Objects in C

Redland uses objects and is written in C, which has no built in support for object construction, destruction, copying etc. This library thus uses conventions for the names of the routines providing the constructor, destructor and copy constructor functionality for a class as well as conventions for the general methods.

A class FOO is defined as a C typedef librdf_foo, and its a public interface defined in rdf_foo.h along with any public or private types, enumerations or constants. The private definitions are not exposed to library users, only internally when the library is built. The implementation of the class is defined in file rdf_foo.c and may include private (static) functions either for internal implementations or to satisfy part of a factory API.

Each class may have a class initialiser / termination pair of functions which must be called before any object in the class is created, and after the last object has been freed. These are defined with signatures like:

  void init_librdf_foo (...)
  void terminate_librdf_foo (void)

The arguments to the initialisation vary since there are sometimes some class wide options that can be set at initialisation time.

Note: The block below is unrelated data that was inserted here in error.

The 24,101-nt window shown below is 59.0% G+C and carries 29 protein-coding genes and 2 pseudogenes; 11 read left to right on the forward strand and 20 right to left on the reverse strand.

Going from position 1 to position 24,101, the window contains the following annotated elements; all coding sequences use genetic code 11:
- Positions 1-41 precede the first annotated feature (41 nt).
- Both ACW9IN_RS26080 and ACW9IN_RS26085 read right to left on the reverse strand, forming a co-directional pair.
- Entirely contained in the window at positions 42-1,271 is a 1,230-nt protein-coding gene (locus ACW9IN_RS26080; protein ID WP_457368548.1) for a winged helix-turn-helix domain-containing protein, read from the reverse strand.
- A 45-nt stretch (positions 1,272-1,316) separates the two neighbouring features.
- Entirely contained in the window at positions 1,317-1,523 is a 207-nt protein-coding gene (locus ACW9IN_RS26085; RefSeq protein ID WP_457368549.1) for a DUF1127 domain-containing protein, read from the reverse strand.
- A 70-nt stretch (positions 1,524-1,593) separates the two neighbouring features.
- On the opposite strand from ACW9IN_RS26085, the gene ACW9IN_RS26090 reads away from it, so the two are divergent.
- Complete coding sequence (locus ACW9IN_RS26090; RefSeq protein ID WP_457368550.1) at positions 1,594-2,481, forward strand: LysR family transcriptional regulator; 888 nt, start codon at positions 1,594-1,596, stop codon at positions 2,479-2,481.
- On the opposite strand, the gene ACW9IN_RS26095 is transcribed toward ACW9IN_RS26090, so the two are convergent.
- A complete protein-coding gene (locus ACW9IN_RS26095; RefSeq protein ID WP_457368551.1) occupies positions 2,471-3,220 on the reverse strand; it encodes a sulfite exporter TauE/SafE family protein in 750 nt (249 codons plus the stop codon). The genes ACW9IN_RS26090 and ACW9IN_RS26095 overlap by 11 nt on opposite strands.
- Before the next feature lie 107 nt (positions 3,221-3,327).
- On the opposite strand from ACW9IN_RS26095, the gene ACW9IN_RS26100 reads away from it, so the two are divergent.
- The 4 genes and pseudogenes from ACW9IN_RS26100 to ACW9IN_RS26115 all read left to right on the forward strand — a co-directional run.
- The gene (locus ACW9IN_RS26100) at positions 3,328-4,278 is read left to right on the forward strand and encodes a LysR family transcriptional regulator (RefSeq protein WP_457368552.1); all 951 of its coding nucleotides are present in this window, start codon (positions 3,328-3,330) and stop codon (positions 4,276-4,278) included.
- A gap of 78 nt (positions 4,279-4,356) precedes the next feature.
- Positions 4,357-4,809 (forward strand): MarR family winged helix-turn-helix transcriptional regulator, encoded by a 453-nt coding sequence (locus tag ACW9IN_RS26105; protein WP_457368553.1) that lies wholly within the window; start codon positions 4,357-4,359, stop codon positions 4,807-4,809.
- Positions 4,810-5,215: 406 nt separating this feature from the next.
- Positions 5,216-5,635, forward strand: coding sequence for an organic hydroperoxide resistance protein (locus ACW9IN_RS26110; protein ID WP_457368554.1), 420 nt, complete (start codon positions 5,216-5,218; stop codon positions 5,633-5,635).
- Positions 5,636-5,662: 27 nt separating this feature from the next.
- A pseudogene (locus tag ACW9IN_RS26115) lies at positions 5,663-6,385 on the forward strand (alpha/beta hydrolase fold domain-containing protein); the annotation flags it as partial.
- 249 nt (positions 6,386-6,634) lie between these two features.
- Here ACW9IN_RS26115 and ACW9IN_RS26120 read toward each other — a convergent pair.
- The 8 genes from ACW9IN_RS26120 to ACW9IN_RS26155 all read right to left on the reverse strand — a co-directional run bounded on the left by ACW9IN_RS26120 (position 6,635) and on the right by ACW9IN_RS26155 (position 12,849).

The object constructor(s) are defined with signatures like:

  librdf_foo* librdf_new_foo(void)

which takes no parameters. Additional constructors can be defined with parameters, and are named in a similar way with an extra part appropriate for the name for example:

  librdf_foo* librdf_new_foo_with_options(char *options)

A copy constructor may be defined which will have the signature:

  librdf_foo* librdf_new_foo_from_foo(librdf_foo* old_foo)

A destructor must be defined and has the signature:

  void librdf_free_foo(librdf_foo* foo)

Methods of the class have names starting with librdf_foo_ and examples could be:

  /* accessor functions to object part 'thing' */
  int librdf_foo_set_thing(librdf_foo* foo, char *thing)
  char *librdf_foo_get_thing(librdf_foo* foo)

It is often convenient to get a string representation of an object for further processing, debugging or serialisation. There are two conventions for methods that provide this functionality - the first is when a pointer is returned to a shared copy of the string and in that case the method ends _as_string. The second is when a pointer is returned to a newly allocated string in which case the method ends _to_string.



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